Of course, the majority of schools, including some powerhouse programs, still do the majority of their recruiting on their own campuses. A school like Wisconsin, with the same level of prestige and a far greater size,  doesn’t have to work as hard to recruit high schoolers. “Unfortunately, we don’t have the ability to hand out full ride scholarships like the D-1 programs at our school,” says Wisconsin Hodags captain Colin Camp. Camp is a Hodag that played high level ultimate at Hopkins High School, a top Minnesota ultimate team. “We don’t spend a lot of time recruiting high school players because there is always the chance they don’t get in. Instead, we focus a lot of our time recruiting athletes who are already at Wisconsin.”

Wisconsin and Pittsburgh are schools that have both size and prestige to aid their status. Wisconsin had almost 30,000 undergraduate students last year, and has a comparable history and success rate as Carleton while Pittsburgh’s Nationals success has been more recent. All three schools recruit in different ways, and all three benefit greatly from their already-established high level of play. Prospective ultimate players, even those not actively recruited, have top schools like these on their radars.

With so many strong youth players going to already established programs and with big schools having such a numbers advantage, the challenges for smaller and less-established schools would appear to only continue to grow. But is this the case? If you lack top recruiting pipelines, an established program, and a large size, are you at a complete disadvantage?

Tom Crockett, a captain at Truman State– a small Division III school in Missouri with a growing ultimate program– doesn’t believe many high school seniors make their college decisions based around ultimate. He maintains that other details are bigger factors affecting recruitment. “As a D-III team, the biggest problem we face when trying to recruit youth players is the location of our school,” said Crocket. “I would say that we are at a disadvantage in the sense that we are a small school in a small town.”  This makes sense, and is one of the reasons USA Ultimate has followed other sports in establishing a difference between divisions based on size. Most programs who are eligible to compete in D-III and don’t have previous elite success– as in, they’ve never been to D-I Nationals– participate in the D-III series.

However, this also begs the question of how just how important a school’s ultimate program is to a high school senior that is selecting colleges. For most, school size, location, program requirements, cost, and other traditional factors are still the primary focus when selecting a school. But more and more, youth players who plan on competing in the sport are looking closely at schools’ ultimate teams as well.

Hafeez Shams is a current senior at Neuqua Valley High School in Illinois. He is one of the top young talents in the state, has been heavily involved in the YCC, and has practiced with open club teams in the area. He’s looking at schools around the Midwest, almost all of whom have solid competitive ultimate teams. “Ultimate is second after education,” said Shams. “If two schools had equal academic appeals, ultimate would be the deciding factor.”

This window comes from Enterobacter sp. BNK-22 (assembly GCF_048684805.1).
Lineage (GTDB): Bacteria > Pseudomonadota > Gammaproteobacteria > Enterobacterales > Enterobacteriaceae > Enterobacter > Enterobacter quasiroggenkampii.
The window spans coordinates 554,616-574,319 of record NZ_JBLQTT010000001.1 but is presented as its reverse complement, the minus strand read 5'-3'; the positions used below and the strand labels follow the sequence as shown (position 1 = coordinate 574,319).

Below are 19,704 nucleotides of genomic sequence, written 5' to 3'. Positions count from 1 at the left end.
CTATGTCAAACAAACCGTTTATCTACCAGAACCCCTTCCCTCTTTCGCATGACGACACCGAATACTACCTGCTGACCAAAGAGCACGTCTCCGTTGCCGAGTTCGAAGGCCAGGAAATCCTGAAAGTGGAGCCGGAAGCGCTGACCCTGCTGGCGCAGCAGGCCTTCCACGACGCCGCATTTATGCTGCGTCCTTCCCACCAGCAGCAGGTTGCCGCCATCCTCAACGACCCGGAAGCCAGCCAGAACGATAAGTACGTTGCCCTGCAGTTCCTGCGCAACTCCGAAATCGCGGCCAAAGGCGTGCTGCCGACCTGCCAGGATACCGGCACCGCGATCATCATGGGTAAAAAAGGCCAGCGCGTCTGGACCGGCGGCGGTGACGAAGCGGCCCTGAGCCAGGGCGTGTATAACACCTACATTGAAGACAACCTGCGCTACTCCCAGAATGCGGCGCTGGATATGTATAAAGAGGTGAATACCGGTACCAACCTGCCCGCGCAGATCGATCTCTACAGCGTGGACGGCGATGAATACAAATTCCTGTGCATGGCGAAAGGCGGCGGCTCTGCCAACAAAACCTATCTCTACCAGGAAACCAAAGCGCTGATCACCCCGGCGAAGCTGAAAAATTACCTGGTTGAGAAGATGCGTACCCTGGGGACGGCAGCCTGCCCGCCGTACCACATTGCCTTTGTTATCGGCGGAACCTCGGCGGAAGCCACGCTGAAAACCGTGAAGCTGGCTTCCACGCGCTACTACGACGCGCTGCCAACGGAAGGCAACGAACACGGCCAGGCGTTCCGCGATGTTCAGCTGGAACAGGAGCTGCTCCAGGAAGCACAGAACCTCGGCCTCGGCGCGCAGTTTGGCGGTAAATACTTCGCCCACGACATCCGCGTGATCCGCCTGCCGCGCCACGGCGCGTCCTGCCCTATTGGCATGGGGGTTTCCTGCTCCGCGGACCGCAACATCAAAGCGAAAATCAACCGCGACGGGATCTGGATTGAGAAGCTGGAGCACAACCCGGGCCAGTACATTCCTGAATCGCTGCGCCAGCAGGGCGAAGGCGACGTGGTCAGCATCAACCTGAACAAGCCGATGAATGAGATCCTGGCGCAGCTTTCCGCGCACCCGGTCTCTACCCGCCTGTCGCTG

(Kevin Leclaire -

(Kevin Leclaire –

The part of Hafeez that is weighing schools based on their ultimate merit is looking primarily at teams’ current and near future standing– he wants to join a team that will head to Nationals multiple times in the coming years. The program’s history and coaching are also important, but less so than a team’s predicted success. Admissions, however, is still priority number one. “Most of the schools with good ultimate teams in the area also have tough admissions, so ultimate has to come after getting into the school,” he said.

“Ultimate was kind of a factor,” said Camp, whose parents encouraged him to seek a school with low tuition costs. Other details like academics and campus lifestyle were important as well. “[Wisconsin] had everything I wanted: great academics, great sports, and a true college campus feel. The Hodags were the icing on the cake.”

Even the nation’s best young ultimate players have trouble devoting a school choice primarily around their sport. While scholarship money and foundations do exist, our athletes have to consider other factors, especially tuition, on an equal or even greater basis.

Youth ultimate players are increasing in number. Likewise, ultimate recruiting is growing, as are students who are looking for good ultimate programs within their intended colleges. The top players around the country are often well-connected in their ultimate circles and have a variety of contacts who recruit them both informally and formally. Just as in other sports, tuition, school size, campus lifestyle, and academics play important roles in enticing young athletes. Top teams are working hard to get as many young people into their ranks as possible, using every possible advantage of their respective schools in their quest to find the next ultimate star. They’re recruiting to win.